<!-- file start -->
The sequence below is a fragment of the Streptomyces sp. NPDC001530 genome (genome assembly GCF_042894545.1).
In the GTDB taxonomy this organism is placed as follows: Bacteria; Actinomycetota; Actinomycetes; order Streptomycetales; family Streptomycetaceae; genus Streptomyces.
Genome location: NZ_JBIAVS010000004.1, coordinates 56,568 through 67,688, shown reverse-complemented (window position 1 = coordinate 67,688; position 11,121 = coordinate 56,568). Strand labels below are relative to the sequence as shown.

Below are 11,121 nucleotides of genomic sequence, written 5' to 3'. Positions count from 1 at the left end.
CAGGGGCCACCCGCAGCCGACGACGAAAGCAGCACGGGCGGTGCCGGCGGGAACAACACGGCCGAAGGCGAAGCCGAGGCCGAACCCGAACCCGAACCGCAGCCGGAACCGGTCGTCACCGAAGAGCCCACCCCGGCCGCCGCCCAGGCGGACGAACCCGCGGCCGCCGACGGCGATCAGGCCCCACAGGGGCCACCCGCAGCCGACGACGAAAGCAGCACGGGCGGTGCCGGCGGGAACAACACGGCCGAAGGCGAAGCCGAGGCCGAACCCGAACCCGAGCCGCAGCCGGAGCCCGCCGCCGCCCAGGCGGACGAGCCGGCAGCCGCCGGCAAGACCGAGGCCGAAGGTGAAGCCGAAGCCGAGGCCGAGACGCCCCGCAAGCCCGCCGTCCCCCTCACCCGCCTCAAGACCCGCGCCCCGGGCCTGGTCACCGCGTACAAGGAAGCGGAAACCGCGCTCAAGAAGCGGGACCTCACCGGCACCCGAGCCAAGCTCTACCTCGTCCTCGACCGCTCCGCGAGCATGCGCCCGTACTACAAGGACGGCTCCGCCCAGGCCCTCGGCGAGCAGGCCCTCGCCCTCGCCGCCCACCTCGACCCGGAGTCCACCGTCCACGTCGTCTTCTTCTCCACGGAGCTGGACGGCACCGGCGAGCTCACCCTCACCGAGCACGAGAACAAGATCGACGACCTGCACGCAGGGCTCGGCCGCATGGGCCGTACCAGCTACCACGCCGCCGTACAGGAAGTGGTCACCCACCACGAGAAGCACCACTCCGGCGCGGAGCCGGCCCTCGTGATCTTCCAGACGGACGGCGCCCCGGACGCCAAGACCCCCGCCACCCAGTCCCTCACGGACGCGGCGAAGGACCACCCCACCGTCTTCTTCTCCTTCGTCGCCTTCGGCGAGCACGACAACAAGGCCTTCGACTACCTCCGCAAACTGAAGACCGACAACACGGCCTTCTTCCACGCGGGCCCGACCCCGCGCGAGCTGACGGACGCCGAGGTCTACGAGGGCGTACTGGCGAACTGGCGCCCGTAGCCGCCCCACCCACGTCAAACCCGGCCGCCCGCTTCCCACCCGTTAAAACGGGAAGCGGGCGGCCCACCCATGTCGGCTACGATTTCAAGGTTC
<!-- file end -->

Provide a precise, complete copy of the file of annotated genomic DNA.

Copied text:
The sequence below is a fragment of the Streptomyces sp. NPDC001530 genome (genome assembly GCF_042894545.1).
In the GTDB taxonomy this organism is placed as follows: Bacteria; Actinomycetota; Actinomycetes; order Streptomycetales; family Streptomycetaceae; genus Streptomyces.
Genome location: NZ_JBIAVS010000004.1, coordinates 56,568 through 67,688, shown reverse-complemented (window position 1 = coordinate 67,688; position 11,121 = coordinate 56,568). Strand labels below are relative to the sequence as shown.

Below are 11,121 nucleotides of genomic sequence, written 5' to 3'. Positions count from 1 at the left end.
CAGGGGCCACCCGCAGCCGACGACGAAAGCAGCACGGGCGGTGCCGGCGGGAACAACACGGCCGAAGGCGAAGCCGAGGCCGAACCCGAACCCGAACCGCAGCCGGAACCGGTCGTCACCGAAGAGCCCACCCCGGCCGCCGCCCAGGCGGACGAACCCGCGGCCGCCGACGGCGATCAGGCCCCACAGGGGCCACCCGCAGCCGACGACGAAAGCAGCACGGGCGGTGCCGGCGGGAACAACACGGCCGAAGGCGAAGCCGAGGCCGAACCCGAACCCGAGCCGCAGCCGGAGCCCGCCGCCGCCCAGGCGGACGAGCCGGCAGCCGCCGGCAAGACCGAGGCCGAAGGTGAAGCCGAAGCCGAGGCCGAGACGCCCCGCAAGCCCGCCGTCCCCCTCACCCGCCTCAAGACCCGCGCCCCGGGCCTGGTCACCGCGTACAAGGAAGCGGAAACCGCGCTCAAGAAGCGGGACCTCACCGGCACCCGAGCCAAGCTCTACCTCGTCCTCGACCGCTCCGCGAGCATGCGCCCGTACTACAAGGACGGCTCCGCCCAGGCCCTCGGCGAGCAGGCCCTCGCCCTCGCCGCCCACCTCGACCCGGAGTCCACCGTCCACGTCGTCTTCTTCTCCACGGAGCTGGACGGCACCGGCGAGCTCACCCTCACCGAGCACGAGAACAAGATCGACGACCTGCACGCAGGGCTCGGCCGCATGGGCCGTACCAGCTACCACGCCGCCGTACAGGAAGTGGTCACCCACCACGAGAAGCACCACTCCGGCGCGGAGCCGGCCCTCGTGATCTTCCAGACGGACGGCGCCCCGGACGCCAAGACCCCCGCCACCCAGTCCCTCACGGACGCGGCGAAGGACCACCCCACCGTCTTCTTCTCCTTCGTCGCCTTCGGCGAGCACGACAACAAGGCCTTCGACTACCTCCGCAAACTGAAGACCGACAACACGGCCTTCTTCCACGCGGGCCCGACCCCGCGCGAGCTGACGGACGCCGAGGTCTACGAGGGCGTACTGGCGAACTGGCGCCCGTAGCCGCCCCACCCACGTCAAACCCGGCCGCCCGCTTCCCACCCGTTAAAACGGGAAGCGGGCGGCCCACCCATGTCGGCTACGATTTCAAGGTTC